Andaman takes measures to save Jarawas

 
By Sanjib Kumar Roy
Published: Saturday 04 July 2015

Andaman Trunk Road: Diversion< (Credit: SANJIB KUMAR ROY)though not in the near future, the Jarawa tribe in the Andaman and Nicobar islands may be in for some respite. Officials are planning to stop use of the first stretch of the Andaman Trunk Road (atr) that connects south Andaman with the north and middle Andaman islands while passing through the Jarawa Tribal Reserve. The Union territory's tribal welfare department has proposed an alternative sea route. "If we can control the flow of tourists on atr, especially the stretch where the Jarawas live, the problem will be solved to a large extent," said S K P Sodi, secretary to the department.

Controversy over atr has existed for over a decade now. Says Sopie Grig, of Survival International, London, "Other people's notion of development must not be imposed upon the Jarawas. Any change there must happen slowly and at their initiative. Otherwise, it will result in diseases, a breakdown in their way of life and their confidence in their own abilities." Survival International and many such ngos have been demanding closure of atr to protect the Jarawas from extinction. According to a recent survey, there are only 332 of them left.

Officials, however, said that the first stretch was the problem and hence they chose an alternative route. "The new route will mean travelling by sea from Shorepoint village in South Andaman to reach Middle Andaman without using the first stretch of atr," said Govind Ram, executive secretary of Andaman's Adim Janjati Vikas Samiti, an autonomous body dealing with tribal welfare.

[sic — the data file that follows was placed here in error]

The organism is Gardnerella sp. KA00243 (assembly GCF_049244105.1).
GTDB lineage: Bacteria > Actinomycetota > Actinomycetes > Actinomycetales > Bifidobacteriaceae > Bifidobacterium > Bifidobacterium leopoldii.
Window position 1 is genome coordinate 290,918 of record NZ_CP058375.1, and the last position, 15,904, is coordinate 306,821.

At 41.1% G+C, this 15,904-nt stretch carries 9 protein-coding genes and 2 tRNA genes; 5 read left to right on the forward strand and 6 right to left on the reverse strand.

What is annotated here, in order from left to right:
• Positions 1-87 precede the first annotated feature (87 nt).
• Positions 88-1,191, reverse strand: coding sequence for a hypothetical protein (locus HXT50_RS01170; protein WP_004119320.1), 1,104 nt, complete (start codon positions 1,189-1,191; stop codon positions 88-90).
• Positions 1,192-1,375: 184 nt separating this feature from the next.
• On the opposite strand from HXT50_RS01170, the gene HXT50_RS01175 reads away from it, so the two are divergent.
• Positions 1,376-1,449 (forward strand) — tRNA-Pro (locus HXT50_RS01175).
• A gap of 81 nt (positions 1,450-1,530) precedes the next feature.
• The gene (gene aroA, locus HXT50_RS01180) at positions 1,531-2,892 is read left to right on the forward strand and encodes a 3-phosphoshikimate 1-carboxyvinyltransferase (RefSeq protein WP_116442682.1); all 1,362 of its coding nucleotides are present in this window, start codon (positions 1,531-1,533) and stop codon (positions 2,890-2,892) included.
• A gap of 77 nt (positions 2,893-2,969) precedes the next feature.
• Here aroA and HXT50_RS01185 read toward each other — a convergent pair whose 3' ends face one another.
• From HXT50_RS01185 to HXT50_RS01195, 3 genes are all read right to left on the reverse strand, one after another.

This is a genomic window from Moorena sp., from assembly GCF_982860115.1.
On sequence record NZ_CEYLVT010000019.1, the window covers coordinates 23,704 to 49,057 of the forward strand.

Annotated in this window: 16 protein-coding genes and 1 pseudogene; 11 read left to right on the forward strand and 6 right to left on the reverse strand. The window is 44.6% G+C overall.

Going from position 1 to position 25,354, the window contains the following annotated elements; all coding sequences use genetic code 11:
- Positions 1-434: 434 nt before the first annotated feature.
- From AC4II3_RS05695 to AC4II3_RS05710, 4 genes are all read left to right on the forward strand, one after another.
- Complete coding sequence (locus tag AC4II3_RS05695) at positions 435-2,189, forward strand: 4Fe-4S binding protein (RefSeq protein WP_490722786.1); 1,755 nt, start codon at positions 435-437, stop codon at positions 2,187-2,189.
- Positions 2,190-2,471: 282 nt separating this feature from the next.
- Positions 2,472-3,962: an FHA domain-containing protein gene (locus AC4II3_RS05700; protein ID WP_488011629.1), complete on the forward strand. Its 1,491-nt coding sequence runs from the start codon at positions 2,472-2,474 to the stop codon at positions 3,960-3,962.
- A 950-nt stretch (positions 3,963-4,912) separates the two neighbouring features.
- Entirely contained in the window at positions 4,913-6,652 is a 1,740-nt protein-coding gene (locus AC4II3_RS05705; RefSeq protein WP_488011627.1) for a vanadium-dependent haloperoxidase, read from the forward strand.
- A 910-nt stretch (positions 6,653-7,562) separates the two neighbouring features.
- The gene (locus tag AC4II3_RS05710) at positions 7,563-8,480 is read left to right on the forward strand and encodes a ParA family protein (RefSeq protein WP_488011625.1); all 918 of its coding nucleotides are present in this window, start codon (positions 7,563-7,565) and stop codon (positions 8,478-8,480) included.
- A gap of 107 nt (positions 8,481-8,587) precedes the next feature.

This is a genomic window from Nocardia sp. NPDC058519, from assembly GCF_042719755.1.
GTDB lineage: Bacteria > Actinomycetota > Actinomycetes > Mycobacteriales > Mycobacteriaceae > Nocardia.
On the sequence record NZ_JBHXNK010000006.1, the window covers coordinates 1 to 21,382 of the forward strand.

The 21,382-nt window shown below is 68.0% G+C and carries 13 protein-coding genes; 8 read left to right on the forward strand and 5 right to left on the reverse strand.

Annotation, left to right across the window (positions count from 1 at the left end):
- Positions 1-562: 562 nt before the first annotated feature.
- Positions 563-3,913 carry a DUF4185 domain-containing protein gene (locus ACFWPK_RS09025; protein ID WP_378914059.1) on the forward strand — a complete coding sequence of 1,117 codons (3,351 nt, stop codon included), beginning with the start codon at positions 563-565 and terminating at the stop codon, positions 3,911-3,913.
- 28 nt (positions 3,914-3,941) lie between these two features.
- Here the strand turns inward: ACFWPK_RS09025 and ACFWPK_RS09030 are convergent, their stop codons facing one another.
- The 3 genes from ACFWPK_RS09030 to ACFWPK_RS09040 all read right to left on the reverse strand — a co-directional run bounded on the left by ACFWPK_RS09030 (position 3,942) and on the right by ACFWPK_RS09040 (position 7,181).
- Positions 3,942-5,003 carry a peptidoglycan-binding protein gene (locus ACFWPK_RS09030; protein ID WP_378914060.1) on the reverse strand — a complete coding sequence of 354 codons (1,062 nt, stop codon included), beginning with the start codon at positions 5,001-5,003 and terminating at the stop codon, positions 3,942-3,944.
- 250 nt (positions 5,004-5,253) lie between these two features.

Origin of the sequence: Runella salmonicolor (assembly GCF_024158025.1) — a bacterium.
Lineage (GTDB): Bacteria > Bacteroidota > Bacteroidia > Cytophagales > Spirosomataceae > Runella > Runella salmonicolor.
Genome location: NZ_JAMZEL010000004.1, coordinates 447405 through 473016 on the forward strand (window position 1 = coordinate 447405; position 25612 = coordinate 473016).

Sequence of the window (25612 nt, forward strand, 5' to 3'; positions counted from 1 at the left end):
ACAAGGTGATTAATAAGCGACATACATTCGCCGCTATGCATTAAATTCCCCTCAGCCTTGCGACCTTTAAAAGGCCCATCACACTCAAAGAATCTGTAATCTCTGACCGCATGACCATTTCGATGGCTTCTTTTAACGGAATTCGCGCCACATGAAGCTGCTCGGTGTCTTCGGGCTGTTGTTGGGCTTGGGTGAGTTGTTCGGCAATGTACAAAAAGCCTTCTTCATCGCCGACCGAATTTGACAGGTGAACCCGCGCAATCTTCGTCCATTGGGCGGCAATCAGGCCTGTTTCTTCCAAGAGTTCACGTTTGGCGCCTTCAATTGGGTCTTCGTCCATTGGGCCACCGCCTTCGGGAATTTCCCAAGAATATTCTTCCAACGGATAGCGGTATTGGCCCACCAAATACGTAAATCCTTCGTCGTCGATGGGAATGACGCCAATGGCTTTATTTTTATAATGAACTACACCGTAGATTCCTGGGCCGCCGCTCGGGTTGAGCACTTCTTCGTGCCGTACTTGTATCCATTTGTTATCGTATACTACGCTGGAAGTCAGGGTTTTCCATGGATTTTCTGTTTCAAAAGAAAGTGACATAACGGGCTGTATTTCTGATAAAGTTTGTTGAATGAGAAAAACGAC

But it's a long process. Even if the proposal gets cleared this year, it will take four or five years to materialize. Experts believe there is no need to spend crores of rupees on construction of new roads and a harbour at Shorepoint village, which is only a few hours away from Port Blair. "Passengers from Port Blair should be ferried to Baratang area (the atr is used to get to this tourist destination), located between middle and south Andamans. This will save the government both time and money and also spare the Jarawas from exposure," said Samir Acharya, secretary, Society for Andaman and Nicobar Ecology, a local ngo. He adds there are ready solutions in place. "Ferry services from Port Blair to Baratang were introduced earlier, but later they were withdrawn," he said.

For tour operators, though the atr is a source of sure income, activists are happy because the administration has initiated some measure towards protection of Jarawas.

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